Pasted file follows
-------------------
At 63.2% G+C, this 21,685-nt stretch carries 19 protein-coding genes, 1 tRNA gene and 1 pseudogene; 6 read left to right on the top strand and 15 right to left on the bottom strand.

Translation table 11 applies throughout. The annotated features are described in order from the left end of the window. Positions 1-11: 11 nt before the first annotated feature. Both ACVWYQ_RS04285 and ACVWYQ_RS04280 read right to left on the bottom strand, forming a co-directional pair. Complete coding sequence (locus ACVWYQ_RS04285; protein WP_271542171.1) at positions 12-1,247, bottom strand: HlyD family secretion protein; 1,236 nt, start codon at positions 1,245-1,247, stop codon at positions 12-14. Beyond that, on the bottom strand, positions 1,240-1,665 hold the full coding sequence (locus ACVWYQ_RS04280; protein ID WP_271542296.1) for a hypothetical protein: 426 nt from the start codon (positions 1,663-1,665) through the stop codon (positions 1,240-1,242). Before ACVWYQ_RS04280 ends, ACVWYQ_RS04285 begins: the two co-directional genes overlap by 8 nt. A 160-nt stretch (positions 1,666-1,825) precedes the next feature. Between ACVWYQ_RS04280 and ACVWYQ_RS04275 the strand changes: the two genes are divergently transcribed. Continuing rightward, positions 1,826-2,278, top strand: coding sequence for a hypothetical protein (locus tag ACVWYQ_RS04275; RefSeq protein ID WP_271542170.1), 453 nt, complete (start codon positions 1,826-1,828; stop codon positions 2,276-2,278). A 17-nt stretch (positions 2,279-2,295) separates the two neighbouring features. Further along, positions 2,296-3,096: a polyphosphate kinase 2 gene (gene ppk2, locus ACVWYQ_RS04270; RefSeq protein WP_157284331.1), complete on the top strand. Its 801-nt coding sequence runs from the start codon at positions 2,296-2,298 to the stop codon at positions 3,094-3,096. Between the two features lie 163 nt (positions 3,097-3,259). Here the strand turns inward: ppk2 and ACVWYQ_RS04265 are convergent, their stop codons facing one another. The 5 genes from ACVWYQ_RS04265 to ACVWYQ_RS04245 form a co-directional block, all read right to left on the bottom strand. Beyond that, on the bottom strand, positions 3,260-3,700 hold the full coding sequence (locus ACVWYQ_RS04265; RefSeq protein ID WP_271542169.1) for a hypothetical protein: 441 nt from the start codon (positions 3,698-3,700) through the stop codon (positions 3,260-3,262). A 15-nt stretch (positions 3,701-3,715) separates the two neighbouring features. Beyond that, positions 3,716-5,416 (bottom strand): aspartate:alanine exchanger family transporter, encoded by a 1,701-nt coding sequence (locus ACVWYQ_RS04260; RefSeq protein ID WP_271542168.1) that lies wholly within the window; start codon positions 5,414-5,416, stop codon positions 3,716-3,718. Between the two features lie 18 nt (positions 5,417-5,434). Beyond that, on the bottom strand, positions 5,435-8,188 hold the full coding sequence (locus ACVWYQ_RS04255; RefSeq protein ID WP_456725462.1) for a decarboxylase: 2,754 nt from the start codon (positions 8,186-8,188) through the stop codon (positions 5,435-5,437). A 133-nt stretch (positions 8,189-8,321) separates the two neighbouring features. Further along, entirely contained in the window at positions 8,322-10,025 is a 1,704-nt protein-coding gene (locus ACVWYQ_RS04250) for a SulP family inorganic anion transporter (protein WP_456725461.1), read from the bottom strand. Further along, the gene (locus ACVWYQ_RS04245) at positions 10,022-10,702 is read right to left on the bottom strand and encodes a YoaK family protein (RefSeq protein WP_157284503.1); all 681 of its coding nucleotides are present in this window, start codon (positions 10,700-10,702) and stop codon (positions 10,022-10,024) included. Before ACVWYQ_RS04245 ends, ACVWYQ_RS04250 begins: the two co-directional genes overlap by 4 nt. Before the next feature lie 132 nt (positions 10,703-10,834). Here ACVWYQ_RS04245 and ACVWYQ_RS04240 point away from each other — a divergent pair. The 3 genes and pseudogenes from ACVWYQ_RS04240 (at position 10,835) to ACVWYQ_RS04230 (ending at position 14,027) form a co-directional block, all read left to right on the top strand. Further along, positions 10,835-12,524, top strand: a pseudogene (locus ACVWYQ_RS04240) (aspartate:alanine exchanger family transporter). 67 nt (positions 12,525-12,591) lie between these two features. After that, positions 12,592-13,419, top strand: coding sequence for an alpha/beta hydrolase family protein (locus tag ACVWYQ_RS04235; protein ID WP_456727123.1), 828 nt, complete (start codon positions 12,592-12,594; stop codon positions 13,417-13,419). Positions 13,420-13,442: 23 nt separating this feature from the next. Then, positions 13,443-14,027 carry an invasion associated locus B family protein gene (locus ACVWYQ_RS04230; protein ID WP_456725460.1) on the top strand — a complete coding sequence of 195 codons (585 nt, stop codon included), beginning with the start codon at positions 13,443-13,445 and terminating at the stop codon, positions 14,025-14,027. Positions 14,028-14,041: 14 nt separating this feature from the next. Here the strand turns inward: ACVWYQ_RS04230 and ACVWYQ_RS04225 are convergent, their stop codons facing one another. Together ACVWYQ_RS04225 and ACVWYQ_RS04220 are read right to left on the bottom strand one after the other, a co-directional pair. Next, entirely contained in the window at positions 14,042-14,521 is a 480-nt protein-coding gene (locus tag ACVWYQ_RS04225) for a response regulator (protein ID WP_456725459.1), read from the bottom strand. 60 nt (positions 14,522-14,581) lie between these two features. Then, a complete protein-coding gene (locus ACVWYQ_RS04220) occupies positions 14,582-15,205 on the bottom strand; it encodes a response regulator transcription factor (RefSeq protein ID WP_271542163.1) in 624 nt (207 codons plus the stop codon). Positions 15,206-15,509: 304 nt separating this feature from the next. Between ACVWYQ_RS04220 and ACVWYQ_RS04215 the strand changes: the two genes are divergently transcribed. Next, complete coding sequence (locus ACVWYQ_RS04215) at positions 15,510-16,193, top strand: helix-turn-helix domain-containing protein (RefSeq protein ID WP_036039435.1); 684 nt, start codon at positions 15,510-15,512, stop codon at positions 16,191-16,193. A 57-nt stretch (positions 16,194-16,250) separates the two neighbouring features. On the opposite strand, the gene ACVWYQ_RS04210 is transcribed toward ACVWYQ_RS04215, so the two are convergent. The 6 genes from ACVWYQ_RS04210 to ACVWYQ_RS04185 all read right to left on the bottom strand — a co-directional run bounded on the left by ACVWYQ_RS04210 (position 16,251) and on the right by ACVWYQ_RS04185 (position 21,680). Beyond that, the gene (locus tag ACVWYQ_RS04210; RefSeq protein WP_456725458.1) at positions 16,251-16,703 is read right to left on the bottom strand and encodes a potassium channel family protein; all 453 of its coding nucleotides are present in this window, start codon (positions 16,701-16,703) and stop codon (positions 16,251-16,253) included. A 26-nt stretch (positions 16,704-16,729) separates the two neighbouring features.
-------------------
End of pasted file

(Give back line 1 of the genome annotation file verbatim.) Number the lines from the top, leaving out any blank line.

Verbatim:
At 63.2% G+C, this 21,685-nt stretch carries 19 protein-coding genes, 1 tRNA gene and 1 pseudogene; 6 read left to right on the top strand and 15 right to left on the bottom strand.